We settled to our work with fatuous self-complacency, and no suspicion of the trouble in store for us, or the storm that was to presently hurtle around our devoted heads. I winnowed the poems, and he exploited a preliminary announcement to an eager and waiting press, and we moved together unwittingly to our doom. I remember to have been early struck with the quantity of material coming in—evidently the result of some popular misunderstanding of the announcement. I found myself in daily and hourly receipt of sere and yellow fragments, originally torn from some dead and gone newspaper, creased and seamed from long folding in wallet or pocketbook. Need I say that most of them were of an emotional or didactic nature; need I add any criticism of these homely souvenirs, often discolored by the morning coffee, the evening tobacco, or, heaven knows! perhaps blotted by too easy tears! Enough that I knew now what had become of those original but never recopied verses which filled the “Poet’s Corner” of every country newspaper on the coast. I knew now the genesis of every didactic verse that “coldly furnished forth the marriage table” in the announcement of weddings in the rural press. I knew now who had read—and possibly indited—the dreary hic jacets of the dead in their mourning columns. I knew now why certain letters of the alphabet had been more tenderly considered than others, and affectionately addressed. I knew the meaning of the “Lines to Her who can best understand them,” and I knew that they had been understood. The morning’s post buried my table beneath these withered leaves of posthumous passion. They lay there like the pathetic nosegays of quickly fading wild flowers, gathered by school children, inconsistently abandoned upon roadsides, or as inconsistently treasured as limp and flabby superstitions in their desks. The chill wind from the Bay blowing in at the window seemed to rustle them into sad articulate appeal. I remember that when one of them was whisked from the window by a stronger gust than usual, and was attaining a circulation it had never known before, I ran a block or two to recover it. I was young then, and in an exalted sense of editorial responsibility which I have since survived, I think I turned pale at the thought that the reputation of some unknown genius might have thus been swept out and swallowed by the all-absorbing sea.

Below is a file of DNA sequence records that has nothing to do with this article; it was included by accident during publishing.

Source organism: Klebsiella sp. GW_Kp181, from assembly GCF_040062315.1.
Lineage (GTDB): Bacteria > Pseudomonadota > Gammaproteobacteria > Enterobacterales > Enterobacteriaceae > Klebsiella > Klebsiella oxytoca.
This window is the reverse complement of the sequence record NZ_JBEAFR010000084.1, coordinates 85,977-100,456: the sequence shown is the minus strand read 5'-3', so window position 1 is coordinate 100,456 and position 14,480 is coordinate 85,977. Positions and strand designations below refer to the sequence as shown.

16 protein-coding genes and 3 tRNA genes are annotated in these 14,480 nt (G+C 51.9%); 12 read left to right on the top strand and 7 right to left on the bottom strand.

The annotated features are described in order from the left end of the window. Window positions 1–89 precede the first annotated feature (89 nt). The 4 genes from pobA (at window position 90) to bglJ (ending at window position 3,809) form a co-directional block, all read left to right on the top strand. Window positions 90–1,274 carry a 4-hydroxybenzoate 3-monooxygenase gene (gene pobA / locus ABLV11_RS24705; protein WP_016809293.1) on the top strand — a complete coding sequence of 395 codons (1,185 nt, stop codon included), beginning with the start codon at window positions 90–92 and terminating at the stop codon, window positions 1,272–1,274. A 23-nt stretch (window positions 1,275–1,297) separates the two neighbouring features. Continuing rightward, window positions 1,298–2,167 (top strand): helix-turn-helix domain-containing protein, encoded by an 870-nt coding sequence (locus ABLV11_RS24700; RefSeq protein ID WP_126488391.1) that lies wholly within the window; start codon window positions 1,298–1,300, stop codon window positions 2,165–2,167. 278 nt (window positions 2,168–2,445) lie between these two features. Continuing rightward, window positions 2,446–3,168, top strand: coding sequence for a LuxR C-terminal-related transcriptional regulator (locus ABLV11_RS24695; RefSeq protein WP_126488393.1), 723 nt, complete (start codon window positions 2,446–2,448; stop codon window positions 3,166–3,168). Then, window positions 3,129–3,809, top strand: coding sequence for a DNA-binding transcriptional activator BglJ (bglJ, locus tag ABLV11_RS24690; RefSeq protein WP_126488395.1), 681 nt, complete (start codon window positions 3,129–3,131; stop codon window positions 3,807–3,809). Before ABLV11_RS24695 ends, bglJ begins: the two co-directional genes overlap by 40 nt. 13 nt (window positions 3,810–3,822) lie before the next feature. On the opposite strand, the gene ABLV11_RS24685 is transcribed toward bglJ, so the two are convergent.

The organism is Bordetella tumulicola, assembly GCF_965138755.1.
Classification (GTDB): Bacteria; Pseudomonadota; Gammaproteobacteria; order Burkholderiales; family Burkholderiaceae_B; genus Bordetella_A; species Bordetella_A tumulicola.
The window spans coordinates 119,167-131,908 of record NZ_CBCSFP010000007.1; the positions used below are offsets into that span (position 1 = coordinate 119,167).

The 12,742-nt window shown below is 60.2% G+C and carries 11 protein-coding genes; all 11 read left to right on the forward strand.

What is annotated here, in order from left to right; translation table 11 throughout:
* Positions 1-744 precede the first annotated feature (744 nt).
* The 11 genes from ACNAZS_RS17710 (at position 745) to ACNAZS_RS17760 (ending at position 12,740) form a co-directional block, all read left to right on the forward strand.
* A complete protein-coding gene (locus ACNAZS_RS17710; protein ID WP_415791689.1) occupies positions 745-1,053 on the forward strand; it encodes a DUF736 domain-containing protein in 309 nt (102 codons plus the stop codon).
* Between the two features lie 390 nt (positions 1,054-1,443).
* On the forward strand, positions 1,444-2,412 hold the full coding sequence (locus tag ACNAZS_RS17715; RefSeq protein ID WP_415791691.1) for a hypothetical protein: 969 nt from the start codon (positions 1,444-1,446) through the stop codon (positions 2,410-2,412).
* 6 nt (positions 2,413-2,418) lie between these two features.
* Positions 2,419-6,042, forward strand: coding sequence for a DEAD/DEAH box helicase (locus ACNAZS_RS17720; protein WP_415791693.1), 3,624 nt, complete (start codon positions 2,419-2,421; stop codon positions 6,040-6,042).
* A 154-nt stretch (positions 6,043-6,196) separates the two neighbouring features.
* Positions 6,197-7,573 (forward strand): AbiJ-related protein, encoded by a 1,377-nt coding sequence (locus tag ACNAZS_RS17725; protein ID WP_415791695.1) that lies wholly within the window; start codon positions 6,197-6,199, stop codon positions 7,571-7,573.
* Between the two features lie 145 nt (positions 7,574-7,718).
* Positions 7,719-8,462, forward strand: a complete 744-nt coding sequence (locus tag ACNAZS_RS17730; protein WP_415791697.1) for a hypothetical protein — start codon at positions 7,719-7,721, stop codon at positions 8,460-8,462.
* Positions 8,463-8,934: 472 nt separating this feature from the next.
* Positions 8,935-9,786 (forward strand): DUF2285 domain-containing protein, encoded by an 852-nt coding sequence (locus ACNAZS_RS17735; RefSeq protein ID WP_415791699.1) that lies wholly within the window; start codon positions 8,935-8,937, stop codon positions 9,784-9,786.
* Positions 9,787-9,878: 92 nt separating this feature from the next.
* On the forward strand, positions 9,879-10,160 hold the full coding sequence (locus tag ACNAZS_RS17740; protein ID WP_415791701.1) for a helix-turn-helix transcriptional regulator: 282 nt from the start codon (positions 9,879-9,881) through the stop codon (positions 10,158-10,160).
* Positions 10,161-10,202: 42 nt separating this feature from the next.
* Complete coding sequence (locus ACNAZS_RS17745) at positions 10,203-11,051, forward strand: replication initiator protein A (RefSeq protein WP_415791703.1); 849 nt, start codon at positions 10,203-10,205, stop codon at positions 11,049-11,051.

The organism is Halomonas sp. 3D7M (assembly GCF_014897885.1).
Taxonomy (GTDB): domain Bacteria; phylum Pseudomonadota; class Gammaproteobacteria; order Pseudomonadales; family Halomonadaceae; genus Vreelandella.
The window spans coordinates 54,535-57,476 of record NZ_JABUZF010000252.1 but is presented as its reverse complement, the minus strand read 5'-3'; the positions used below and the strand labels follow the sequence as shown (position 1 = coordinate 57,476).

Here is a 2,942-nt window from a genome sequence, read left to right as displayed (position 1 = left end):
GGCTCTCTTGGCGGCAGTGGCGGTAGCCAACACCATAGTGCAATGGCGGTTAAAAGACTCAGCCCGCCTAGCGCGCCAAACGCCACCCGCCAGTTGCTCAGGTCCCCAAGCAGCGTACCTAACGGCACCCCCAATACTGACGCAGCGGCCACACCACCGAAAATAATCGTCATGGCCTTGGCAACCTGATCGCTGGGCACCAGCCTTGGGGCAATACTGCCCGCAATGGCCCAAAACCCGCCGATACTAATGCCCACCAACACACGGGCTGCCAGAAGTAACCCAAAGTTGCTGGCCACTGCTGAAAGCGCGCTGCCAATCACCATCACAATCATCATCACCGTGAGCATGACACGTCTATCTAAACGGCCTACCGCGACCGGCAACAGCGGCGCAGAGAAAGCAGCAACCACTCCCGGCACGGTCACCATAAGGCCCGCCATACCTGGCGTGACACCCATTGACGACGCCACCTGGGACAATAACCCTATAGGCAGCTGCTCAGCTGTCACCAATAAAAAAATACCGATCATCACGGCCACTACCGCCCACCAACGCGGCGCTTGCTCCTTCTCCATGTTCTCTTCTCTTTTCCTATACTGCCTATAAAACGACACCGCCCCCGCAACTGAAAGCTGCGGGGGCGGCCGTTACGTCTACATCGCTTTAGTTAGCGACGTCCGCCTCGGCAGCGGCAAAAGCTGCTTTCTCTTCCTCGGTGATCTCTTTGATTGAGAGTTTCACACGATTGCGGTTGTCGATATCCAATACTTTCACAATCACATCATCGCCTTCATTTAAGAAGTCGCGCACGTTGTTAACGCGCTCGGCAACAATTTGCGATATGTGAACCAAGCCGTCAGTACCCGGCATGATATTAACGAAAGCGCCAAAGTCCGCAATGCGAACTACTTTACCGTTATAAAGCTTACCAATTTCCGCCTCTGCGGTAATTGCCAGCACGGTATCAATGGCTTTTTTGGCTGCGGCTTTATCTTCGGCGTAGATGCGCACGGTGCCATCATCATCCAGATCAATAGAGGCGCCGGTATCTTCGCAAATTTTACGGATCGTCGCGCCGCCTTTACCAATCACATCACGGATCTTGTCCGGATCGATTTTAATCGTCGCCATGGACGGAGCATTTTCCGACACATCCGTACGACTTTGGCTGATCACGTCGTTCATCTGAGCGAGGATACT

There were other difficulties arising from this unexpected wealth of material. There were dozens of poems on the same subject. “The Golden Gate,” “Mount Shasta,” “The Yosemite,” were especially provocative. A beautiful bird known as the “Californian Canary” appeared to have been shot at and winged by every poet from Portland to San Diego. Lines to the “Mariposa” flower were as thick as the lovely blossoms themselves in the Merced valley, and the Madrone tree was as “berhymed” as Rosalind. Again, by a liberal construction of the publisher’s announcement, manuscript poems, which had never known print, began to coyly unfold their virgin blossoms in the morning’s mail. They were accompanied by a few lines stating, casually, that their sender had found them lying forgotten in his desk, or, mendaciously, that they were “thrown off” on the spur of the moment a few hours before. Some of the names appended to them astonished me. Grave, practical business men, sage financiers, fierce speculators, and plodding traders, never before suspected of poetry, or even correct prose, were among the contributors. It seemed as if most of the able-bodied inhabitants of the Pacific Coast had been in the habit at some time of expressing themselves in verse. Some sought confidential interviews with the editor. The climax was reached when, in Montgomery Street, one day, I was approached by a well known and venerable judicial magnate. After some serious preliminary conversation, the old gentleman finally alluded to what he was pleased to call a task of “great delicacy and responsibility” laid upon my young shoulders.” “In fact,” he went on paternally, adding the weight of his judicial hand to that burden, “I have thought of speaking to you about it. In my leisure moments on the Bench I have, from time to time, polished and perfected a certain college poem begun years ago, but which may now be said to have been finished in California, and thus embraced in the scope of your proposed selection. If a few extracts, selected by myself, to save you all trouble and responsibility, be of any benefit to you, my dear young friend, consider them at your service.”